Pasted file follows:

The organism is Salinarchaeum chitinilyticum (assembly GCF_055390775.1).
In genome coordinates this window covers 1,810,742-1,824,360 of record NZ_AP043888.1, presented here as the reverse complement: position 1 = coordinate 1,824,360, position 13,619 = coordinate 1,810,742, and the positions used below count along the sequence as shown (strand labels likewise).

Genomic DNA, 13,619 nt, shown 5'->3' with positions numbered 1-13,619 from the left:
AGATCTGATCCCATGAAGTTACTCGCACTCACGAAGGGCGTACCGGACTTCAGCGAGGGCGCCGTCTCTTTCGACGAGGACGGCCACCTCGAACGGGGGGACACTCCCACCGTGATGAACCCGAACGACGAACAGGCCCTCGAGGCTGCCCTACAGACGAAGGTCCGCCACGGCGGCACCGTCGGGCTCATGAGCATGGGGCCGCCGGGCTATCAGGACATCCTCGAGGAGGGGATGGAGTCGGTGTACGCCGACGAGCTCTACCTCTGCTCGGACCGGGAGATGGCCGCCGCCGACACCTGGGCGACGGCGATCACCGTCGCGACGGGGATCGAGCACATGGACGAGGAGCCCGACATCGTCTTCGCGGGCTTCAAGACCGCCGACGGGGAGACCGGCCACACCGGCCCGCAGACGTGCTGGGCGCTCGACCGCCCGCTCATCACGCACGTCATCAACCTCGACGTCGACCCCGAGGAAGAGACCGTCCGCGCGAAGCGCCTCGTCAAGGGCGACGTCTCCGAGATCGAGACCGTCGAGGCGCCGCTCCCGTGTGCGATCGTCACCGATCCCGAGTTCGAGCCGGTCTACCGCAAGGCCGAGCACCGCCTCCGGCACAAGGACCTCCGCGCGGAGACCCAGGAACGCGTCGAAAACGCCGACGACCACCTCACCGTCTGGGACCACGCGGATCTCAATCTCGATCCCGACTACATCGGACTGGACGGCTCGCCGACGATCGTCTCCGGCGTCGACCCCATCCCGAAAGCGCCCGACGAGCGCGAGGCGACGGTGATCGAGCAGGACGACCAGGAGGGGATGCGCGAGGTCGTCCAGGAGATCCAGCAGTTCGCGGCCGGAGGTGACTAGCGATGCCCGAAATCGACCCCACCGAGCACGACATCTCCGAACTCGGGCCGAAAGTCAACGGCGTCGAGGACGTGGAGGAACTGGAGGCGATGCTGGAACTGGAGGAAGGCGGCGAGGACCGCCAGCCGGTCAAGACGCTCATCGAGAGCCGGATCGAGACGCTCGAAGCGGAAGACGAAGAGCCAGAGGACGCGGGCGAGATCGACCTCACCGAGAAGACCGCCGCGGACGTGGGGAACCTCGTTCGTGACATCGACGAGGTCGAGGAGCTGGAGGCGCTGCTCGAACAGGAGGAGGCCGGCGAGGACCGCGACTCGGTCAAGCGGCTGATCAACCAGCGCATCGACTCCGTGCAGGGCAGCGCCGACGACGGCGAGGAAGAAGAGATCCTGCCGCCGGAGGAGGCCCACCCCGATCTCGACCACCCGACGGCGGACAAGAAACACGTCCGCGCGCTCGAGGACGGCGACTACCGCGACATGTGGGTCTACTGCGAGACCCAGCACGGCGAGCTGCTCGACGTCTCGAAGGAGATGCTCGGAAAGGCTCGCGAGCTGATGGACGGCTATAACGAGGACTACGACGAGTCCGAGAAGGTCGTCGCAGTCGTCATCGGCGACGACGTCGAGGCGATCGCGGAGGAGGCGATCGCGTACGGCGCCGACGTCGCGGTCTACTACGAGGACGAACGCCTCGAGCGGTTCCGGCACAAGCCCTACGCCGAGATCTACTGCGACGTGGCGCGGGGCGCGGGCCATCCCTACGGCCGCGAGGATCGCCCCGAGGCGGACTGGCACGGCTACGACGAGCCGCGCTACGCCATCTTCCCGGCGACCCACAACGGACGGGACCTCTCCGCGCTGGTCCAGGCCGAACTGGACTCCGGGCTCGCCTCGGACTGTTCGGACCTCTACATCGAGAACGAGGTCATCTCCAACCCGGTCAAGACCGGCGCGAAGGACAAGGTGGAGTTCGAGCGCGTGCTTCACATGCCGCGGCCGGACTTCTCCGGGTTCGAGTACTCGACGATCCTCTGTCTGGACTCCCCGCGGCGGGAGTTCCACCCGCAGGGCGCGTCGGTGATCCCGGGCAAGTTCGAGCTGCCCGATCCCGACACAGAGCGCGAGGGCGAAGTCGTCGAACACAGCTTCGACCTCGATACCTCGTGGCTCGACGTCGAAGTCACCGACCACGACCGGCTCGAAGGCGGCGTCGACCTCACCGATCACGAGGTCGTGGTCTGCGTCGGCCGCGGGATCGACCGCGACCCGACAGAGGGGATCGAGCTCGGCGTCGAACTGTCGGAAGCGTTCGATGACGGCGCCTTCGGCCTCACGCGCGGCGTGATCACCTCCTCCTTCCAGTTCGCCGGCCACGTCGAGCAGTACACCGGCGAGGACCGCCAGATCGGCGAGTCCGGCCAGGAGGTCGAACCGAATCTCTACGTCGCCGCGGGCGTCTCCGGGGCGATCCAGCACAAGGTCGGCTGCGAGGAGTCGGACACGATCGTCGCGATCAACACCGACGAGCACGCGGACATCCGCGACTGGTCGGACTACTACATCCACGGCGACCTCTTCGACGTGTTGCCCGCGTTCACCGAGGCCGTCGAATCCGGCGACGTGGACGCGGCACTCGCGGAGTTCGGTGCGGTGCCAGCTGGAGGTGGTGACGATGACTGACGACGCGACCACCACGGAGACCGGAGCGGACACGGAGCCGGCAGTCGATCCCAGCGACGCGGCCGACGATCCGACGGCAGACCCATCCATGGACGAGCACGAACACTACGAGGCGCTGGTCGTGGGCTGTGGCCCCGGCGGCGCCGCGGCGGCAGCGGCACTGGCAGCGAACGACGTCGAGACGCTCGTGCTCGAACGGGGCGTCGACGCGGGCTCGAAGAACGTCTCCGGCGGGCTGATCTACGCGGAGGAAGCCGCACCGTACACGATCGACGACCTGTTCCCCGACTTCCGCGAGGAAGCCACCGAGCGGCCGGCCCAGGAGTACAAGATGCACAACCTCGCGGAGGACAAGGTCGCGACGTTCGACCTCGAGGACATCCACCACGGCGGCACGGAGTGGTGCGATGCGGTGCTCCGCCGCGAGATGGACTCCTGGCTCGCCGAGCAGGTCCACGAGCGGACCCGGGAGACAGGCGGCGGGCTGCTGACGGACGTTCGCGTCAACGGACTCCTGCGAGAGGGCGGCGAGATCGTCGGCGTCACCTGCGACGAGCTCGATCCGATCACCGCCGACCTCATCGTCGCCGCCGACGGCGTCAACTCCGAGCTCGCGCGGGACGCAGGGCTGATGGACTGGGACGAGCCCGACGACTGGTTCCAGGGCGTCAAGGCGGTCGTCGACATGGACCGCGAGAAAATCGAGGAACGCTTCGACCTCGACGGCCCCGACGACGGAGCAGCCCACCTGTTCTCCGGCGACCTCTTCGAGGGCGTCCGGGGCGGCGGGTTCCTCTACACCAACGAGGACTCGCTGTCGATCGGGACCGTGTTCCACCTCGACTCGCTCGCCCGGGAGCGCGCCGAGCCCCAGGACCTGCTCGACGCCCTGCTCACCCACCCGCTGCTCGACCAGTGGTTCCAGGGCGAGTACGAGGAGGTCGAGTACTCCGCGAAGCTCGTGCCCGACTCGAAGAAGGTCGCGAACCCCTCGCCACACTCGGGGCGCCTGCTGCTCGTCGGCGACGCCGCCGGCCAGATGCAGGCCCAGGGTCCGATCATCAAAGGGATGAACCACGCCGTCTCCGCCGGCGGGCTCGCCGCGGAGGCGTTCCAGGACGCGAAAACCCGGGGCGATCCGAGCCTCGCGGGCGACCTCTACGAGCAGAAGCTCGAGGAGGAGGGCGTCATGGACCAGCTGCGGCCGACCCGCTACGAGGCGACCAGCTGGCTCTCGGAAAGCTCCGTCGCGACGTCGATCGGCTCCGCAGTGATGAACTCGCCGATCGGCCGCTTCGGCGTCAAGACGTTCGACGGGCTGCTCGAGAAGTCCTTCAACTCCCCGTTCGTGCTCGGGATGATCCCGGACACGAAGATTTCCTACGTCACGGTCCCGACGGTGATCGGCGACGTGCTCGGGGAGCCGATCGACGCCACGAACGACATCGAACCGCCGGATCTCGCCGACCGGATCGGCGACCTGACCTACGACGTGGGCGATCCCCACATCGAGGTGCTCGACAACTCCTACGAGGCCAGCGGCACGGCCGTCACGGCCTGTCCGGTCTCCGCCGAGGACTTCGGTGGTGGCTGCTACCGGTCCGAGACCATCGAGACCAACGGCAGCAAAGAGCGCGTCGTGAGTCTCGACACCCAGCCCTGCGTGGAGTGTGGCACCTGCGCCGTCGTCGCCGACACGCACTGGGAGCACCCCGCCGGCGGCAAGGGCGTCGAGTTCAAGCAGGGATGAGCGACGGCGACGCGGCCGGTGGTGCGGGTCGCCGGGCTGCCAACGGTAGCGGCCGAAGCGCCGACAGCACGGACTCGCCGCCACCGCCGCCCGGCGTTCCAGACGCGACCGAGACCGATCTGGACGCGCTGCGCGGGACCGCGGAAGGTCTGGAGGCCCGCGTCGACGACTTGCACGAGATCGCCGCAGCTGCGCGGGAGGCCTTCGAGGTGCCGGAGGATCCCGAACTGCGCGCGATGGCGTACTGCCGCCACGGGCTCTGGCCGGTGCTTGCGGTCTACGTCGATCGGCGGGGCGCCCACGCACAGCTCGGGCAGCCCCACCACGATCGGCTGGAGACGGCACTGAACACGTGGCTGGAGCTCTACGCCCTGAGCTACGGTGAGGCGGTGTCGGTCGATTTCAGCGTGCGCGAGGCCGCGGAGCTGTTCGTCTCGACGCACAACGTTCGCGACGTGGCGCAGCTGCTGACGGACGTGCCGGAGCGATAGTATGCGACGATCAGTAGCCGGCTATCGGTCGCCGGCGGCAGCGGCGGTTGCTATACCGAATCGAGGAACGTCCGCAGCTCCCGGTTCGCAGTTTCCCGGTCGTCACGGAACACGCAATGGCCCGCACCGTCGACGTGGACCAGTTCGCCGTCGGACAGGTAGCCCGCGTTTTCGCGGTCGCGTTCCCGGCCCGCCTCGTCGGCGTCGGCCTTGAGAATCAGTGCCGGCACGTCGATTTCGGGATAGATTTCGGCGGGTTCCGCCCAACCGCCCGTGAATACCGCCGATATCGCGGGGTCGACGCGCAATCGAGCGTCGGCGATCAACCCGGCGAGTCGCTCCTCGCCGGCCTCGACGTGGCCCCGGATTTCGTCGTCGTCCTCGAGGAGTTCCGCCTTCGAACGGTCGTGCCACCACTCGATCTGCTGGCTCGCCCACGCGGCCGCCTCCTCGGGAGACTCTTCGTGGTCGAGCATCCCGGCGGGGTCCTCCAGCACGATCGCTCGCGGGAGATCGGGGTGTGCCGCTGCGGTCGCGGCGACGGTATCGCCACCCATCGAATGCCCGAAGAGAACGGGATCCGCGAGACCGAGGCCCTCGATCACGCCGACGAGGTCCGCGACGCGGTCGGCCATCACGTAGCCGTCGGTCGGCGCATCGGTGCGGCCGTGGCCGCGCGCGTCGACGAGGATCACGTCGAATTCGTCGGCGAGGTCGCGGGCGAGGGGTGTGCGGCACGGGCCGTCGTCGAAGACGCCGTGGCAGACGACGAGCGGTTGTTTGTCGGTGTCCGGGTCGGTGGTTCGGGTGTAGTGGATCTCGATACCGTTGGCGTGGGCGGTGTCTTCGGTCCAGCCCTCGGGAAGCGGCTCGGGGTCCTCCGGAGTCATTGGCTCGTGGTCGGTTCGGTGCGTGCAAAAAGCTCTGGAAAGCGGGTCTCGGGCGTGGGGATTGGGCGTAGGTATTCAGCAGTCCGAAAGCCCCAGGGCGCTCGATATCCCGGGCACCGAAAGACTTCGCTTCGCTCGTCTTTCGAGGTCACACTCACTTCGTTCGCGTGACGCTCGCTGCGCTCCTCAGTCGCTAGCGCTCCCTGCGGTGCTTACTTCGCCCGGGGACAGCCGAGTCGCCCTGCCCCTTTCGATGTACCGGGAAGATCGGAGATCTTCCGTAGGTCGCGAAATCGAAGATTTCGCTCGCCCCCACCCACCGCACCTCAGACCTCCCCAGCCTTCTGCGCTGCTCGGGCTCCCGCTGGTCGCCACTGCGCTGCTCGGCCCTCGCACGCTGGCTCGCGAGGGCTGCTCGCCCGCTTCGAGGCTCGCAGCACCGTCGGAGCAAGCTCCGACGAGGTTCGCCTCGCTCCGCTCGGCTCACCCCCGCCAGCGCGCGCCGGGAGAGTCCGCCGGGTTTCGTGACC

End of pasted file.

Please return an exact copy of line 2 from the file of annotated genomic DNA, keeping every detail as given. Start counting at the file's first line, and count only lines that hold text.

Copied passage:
In genome coordinates this window covers 1,810,742-1,824,360 of record NZ_AP043888.1, presented here as the reverse complement: position 1 = coordinate 1,824,360, position 13,619 = coordinate 1,810,742, and the positions used below count along the sequence as shown (strand labels likewise).